Emotional Processing as a Predictor of Symptom Change: An Acute Tryptophan Depletion Study in Depressed Patients

Eur Neuropsychopharmacol. 2011 May;21(5):379-83. doi: 10.1016/j.euroneuro.2010.09.007. Epub 2010 Oct 12.

Abstract

Acute tryptophan depletion (ATD) in currently depressed patients has no immediate effect on symptoms, but leads to transient symptom improvement or worsening the next day. In view of recent findings concerning the cognitive effects of serotonin manipulations, we used ATD in fourteen depressed patients to investigate whether cognitive effects following ATD predict symptom changes. We found that symptom improvement 24h after ATD was associated with an improved recall of positive words and with less attentional bias and recall of negative words, 5h after ATD. These results indicate that serotonergic alterations affect emotional processing which may subsequently lead to symptom changes.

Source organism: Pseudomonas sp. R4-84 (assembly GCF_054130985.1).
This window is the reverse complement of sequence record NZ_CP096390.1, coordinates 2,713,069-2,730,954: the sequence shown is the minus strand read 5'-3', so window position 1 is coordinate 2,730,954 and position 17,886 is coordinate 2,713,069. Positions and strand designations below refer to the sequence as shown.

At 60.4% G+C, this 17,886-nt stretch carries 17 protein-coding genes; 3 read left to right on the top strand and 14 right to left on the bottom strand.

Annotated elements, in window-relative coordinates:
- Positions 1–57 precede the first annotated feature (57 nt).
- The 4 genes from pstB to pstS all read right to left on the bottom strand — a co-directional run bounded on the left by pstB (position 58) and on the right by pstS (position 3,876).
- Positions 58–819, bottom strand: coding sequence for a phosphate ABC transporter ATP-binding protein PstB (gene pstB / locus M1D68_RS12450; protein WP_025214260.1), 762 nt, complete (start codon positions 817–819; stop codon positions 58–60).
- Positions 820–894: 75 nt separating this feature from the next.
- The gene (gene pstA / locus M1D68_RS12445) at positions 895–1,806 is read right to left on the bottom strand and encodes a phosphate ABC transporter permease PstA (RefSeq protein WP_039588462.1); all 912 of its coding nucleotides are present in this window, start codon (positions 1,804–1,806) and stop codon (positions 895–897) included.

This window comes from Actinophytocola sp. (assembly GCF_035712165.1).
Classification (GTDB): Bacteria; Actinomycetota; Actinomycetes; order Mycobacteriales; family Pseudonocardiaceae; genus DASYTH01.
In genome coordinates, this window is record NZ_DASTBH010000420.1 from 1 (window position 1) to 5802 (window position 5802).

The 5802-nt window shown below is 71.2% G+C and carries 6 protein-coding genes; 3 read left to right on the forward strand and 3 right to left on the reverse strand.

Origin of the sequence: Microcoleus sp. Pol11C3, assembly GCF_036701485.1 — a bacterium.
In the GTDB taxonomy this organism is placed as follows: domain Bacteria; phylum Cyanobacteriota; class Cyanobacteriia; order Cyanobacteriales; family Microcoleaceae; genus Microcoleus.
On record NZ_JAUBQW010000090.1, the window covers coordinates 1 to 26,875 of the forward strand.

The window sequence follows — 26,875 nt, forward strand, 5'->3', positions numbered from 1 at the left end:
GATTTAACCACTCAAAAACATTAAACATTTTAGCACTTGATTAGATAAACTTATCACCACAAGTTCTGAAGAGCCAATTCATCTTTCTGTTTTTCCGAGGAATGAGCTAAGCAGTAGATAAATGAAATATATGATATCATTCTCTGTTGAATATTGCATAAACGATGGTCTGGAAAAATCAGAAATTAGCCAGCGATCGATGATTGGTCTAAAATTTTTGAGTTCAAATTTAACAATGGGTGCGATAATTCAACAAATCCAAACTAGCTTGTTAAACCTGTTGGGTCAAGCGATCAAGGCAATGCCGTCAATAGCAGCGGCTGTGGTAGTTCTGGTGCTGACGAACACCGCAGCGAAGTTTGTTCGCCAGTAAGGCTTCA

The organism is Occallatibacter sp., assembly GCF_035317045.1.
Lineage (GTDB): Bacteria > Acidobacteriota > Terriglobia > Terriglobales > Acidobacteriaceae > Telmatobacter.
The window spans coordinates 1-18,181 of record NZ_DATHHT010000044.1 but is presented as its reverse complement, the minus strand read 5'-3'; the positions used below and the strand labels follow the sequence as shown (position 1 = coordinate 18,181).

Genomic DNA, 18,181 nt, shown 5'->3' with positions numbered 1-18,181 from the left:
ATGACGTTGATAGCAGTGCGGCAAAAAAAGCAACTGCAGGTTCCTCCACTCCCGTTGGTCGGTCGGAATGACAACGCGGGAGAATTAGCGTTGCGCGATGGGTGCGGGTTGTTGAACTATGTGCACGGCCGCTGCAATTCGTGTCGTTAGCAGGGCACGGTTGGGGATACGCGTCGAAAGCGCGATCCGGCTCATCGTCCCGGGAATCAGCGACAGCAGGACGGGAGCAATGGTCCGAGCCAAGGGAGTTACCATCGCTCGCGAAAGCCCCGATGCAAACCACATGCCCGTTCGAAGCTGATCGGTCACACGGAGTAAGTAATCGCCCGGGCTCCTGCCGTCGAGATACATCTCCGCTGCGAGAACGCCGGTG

Publication types

  • Clinical Trial
  • Randomized Controlled Trial
  • Research Support, Non-U.S. Gov't

MeSH terms

  • Adolescent
  • Adult
  • Aged
  • Cognition Disorders / etiology
  • Cognition Disorders / therapy
  • Depression / diet therapy*
  • Depression / physiopathology*
  • Dose-Response Relationship, Drug
  • Double-Blind Method
  • Emotions / physiology*
  • Humans
  • Mental Recall / drug effects
  • Mental Recall / physiology
  • Middle Aged
  • Neuropsychological Tests
  • Psychiatric Status Rating Scales
  • Reaction Time / drug effects
  • Time Factors
  • Tryptophan / administration & dosage
  • Tryptophan / deficiency*
  • Young Adult

Substances

  • Tryptophan